This week we had the very sad task of saying goodbye to our family dog Willow. One morning she woke up feeling miserable and went down to the bottom of the garden to lie underneath our giant plane tree, nestled in a bed of Autumn leaves.
Our vet arrived mid morning and discovered that her stomach was full of blood and thought it would most likely be bleeding from a tumour that would require urgent surgery. Hugo was at home for the day and we rushed her into his practice, aware that her chances of survival were very slim.
It was monumentally heartbreaking leaving her on the table and saying goodbye. Even though she couldn't walk any more and the light was fading from her eyes, she used her last bit of energy to comfort me by lifting her head to look at me and wag her tail. Even thinking of it now makes my heart physically hurt.
In the afternoon our vet rang to say that while they had removed a tumour the size of a small football, her spleen and liver were riddled with the cancer and there was no way to stop the bleeding. He recommended letting her go while she was still under anesthetic rather than allowing her to wake and die in pain soon after. I consented.
Willow was in our life for almost ten years, almost the entire time I have been in New Zealand away from my family and for longer than we have even had our children for. She was the boys' nursemaid, allowing them to climb all over her and always, always keeping watch over them. She would never let them walk on the farm without her - even to the point of barrelling through fences to keep up. Jonno could ride off on the motorbike to work on the farm and Willow would let him go, however, if one of the boys were on the bike she would insist on coming.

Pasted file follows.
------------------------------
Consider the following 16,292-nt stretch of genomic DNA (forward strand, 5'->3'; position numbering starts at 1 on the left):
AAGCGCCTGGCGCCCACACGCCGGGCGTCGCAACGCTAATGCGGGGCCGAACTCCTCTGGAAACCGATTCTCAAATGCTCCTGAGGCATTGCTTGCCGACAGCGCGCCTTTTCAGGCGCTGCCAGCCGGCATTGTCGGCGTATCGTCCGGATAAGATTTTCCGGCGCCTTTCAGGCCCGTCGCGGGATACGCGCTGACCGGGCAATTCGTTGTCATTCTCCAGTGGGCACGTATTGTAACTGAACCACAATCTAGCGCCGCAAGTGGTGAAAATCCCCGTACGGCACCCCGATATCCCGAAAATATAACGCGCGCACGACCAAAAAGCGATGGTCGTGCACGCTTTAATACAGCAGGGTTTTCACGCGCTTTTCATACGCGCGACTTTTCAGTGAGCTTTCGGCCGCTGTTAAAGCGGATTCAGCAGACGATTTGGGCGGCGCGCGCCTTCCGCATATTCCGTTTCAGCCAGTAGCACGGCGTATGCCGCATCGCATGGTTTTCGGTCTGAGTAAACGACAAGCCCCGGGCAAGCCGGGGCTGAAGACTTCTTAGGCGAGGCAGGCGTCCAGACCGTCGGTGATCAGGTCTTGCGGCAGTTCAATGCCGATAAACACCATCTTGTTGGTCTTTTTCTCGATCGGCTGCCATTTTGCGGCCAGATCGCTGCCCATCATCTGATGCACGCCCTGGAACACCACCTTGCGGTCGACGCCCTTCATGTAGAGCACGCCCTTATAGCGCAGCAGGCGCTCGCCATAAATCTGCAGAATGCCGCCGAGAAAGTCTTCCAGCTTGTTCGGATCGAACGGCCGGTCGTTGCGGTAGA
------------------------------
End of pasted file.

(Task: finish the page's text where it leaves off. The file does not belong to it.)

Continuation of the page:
Willow was my dog. After I miscarried my first pregnancy at three months, I stood by the door howling. Willow was still a puppy and had a favourite toy that she loved more than anything. As I stood wreaked by grief, she came to me and placed her squeaky toy on my feet.
Her mouth was so gentle (and she was a big dog), I would peel a banana and hold it for her and she would take little dainty bites, one at a time until it was finished. She could carry an egg in her mouth without breaking it and the other day, I was holding a spoon with something on it and she thought it was for her. With the utmost care, she delicately supped from the spoon as though she routinely ate soup.
We buried her down in the orchard the next morning and plan to plant an avocado tree on top. She was a terrible avocado thief and used to constantly escape into the surrounding orchards in order to feed her addiction. In fact, she used to sometimes bring back whole, unpunctured avocados and we would confiscate them and eat them ourselves... so I guess we weren't any better.
She is survived by our border collie Bertie who we are all helping through this sad time with lots of love, pats and treats.
p.s. If you are wondering, Willow was a labrador crossed with an airedale. We used to call her a Lairedale.